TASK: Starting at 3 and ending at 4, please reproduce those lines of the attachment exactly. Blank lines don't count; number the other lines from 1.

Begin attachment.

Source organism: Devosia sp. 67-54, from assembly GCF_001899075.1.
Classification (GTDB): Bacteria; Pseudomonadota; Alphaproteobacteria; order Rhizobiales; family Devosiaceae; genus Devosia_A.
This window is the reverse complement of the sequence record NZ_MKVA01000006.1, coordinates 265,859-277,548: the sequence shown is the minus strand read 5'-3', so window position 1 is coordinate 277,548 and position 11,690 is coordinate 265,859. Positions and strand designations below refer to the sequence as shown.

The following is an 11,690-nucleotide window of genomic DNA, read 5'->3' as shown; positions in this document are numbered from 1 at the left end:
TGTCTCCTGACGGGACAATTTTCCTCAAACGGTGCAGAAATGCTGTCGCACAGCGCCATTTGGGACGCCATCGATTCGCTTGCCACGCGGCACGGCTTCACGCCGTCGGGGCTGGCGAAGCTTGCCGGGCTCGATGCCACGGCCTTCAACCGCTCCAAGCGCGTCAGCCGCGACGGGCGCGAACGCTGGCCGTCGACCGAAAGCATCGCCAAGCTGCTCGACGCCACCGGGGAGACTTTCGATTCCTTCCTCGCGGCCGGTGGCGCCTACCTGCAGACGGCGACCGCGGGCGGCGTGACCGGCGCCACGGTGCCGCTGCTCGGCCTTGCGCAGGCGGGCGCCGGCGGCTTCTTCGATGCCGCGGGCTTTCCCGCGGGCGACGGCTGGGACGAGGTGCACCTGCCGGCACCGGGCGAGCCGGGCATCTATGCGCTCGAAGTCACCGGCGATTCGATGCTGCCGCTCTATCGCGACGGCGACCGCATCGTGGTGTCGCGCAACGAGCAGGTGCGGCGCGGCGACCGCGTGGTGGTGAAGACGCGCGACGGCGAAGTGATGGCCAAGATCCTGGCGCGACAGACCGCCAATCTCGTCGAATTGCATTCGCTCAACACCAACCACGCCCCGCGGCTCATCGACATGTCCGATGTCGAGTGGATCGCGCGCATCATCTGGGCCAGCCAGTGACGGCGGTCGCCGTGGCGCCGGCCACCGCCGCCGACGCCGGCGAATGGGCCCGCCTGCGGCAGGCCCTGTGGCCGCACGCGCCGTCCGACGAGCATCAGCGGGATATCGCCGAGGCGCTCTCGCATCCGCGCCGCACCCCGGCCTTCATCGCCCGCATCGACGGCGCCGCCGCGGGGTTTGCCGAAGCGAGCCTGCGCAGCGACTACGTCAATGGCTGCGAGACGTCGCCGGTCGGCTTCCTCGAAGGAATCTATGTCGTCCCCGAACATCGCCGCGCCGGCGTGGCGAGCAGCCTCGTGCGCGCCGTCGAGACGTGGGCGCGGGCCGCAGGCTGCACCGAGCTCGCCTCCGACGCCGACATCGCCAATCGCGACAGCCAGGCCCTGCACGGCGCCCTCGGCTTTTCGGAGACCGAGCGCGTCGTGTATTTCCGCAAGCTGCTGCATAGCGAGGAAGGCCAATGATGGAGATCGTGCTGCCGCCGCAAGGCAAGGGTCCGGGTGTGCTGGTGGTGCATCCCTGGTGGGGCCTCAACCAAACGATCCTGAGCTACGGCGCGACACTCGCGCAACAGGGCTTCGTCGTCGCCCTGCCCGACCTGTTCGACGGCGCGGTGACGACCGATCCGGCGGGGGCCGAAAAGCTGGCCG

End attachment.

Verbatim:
This window is the reverse complement of the sequence record NZ_MKVA01000006.1, coordinates 265,859-277,548: the sequence shown is the minus strand read 5'-3', so window position 1 is coordinate 277,548 and position 11,690 is coordinate 265,859. Positions and strand designations below refer to the sequence as shown.

The following is an 11,690-nucleotide window of genomic DNA, read 5'->3' as shown; positions in this document are numbered from 1 at the left end: